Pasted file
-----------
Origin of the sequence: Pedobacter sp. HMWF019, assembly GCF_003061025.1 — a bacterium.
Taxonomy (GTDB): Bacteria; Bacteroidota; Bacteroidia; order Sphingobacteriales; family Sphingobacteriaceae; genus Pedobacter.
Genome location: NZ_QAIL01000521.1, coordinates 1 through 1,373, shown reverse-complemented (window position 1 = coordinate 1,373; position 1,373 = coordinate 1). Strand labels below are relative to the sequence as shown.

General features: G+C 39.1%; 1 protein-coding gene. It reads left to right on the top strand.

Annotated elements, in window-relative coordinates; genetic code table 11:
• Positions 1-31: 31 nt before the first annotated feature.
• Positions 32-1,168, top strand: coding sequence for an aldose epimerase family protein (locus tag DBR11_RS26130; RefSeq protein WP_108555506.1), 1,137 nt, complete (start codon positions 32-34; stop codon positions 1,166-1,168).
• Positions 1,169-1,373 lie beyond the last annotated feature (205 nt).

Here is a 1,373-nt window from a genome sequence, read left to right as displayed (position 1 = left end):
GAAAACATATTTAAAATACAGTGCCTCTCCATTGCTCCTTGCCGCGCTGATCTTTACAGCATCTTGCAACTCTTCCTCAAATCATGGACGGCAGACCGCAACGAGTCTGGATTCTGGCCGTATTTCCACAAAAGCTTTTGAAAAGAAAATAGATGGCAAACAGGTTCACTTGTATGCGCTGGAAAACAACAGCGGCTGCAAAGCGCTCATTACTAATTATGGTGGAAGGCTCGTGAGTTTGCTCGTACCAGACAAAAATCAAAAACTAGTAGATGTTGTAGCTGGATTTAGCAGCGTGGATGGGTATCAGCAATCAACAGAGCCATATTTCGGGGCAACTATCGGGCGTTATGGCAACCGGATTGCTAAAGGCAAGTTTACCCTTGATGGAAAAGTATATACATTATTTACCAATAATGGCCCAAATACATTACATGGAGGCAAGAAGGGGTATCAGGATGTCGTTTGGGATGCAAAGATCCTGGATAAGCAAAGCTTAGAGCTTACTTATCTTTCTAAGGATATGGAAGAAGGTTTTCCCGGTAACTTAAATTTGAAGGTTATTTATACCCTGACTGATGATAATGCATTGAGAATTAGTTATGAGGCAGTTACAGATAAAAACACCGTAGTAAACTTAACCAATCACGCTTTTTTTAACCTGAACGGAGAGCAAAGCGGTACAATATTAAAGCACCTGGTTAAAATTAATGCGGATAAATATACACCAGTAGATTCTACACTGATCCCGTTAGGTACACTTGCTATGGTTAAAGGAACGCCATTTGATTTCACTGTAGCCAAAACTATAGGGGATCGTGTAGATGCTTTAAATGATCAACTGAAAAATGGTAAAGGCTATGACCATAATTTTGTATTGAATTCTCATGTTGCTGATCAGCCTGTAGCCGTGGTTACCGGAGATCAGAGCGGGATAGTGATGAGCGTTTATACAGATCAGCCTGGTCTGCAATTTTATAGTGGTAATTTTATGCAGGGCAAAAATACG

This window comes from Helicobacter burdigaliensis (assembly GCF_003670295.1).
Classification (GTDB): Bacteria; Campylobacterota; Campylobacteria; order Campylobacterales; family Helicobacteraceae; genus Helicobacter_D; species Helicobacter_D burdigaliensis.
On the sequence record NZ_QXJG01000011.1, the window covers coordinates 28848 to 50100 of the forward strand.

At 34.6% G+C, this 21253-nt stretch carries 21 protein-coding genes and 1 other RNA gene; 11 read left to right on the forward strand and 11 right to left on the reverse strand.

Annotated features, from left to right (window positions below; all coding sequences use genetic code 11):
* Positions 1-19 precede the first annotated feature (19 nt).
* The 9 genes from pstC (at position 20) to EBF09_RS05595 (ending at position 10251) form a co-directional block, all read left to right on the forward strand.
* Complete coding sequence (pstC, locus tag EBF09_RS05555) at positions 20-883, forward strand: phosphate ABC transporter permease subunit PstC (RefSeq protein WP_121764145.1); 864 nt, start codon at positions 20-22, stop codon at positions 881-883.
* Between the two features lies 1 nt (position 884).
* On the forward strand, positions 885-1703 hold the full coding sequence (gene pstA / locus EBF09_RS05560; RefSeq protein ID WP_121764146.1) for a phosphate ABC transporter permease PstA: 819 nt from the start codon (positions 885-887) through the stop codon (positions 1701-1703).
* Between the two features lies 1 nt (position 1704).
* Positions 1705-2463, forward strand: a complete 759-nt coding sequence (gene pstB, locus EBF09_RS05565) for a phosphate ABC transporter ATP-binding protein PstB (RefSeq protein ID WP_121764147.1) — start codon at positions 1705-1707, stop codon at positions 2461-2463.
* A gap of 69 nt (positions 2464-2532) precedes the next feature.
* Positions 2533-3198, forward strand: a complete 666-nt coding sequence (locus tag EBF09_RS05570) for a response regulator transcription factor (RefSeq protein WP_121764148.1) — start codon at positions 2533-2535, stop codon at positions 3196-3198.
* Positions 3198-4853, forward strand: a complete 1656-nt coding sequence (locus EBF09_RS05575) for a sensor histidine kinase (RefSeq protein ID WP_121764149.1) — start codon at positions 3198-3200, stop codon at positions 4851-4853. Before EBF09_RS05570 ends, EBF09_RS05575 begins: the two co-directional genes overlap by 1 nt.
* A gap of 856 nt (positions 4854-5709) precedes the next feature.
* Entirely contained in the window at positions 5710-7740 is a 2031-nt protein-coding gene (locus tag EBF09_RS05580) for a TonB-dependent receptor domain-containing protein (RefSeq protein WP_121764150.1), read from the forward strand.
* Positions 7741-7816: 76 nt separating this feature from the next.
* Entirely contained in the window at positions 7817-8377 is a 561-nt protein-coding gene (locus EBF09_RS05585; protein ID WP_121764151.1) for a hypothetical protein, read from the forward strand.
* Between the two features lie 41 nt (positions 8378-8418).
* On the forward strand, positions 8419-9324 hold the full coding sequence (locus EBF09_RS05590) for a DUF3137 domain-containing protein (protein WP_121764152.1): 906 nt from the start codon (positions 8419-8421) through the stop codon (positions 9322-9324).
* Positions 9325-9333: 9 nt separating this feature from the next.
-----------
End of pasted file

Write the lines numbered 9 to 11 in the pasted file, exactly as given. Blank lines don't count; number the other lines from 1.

Here is a 1,373-nt window from a genome sequence, read left to right as displayed (position 1 = left end):
GAAAACATATTTAAAATACAGTGCCTCTCCATTGCTCCTTGCCGCGCTGATCTTTACAGCATCTTGCAACTCTTCCTCAAATCATGGACGGCAGACCGCAACGAGTCTGGATTCTGGCCGTATTTCCACAAAAGCTTTTGAAAAGAAAATAGATGGCAAACAGGTTCACTTGTATGCGCTGGAAAACAACAGCGGCTGCAAAGCGCTCATTACTAATTATGGTGGAAGGCTCGTGAGTTTGCTCGTACCAGACAAAAATCAAAAACTAGTAGATGTTGTAGCTGGATTTAGCAGCGTGGATGGGTATCAGCAATCAACAGAGCCATATTTCGGGGCAACTATCGGGCGTTATGGCAACCGGATTGCTAAAGGCAAGTTTACCCTTGATGGAAAAGTATATACATTATTTACCAATAATGGCCCAAATACATTACATGGAGGCAAGAAGGGGTATCAGGATGTCGTTTGGGATGCAAAGATCCTGGATAAGCAAAGCTTAGAGCTTACTTATCTTTCTAAGGATATGGAAGAAGGTTTTCCCGGTAACTTAAATTTGAAGGTTATTTATACCCTGACTGATGATAATGCATTGAGAATTAGTTATGAGGCAGTTACAGATAAAAACACCGTAGTAAACTTAACCAATCACGCTTTTTTTAACCTGAACGGAGAGCAAAGCGGTACAATATTAAAGCACCTGGTTAAAATTAATGCGGATAAATATACACCAGTAGATTCTACACTGATCCCGTTAGGTACACTTGCTATGGTTAAAGGAACGCCATTTGATTTCACTGTAGCCAAAACTATAGGGGATCGTGTAGATGCTTTAAATGATCAACTGAAAAATGGTAAAGGCTATGACCATAATTTTGTATTGAATTCTCATGTTGCTGATCAGCCTGTAGCCGTGGTTACCGGAGATCAGAGCGGGATAGTGATGAGCGTTTATACAGATCAGCCTGGTCTGCAATTTTATAGTGGTAATTTTATGCAGGGCAAAAATACG

This window comes from Helicobacter burdigaliensis (assembly GCF_003670295.1).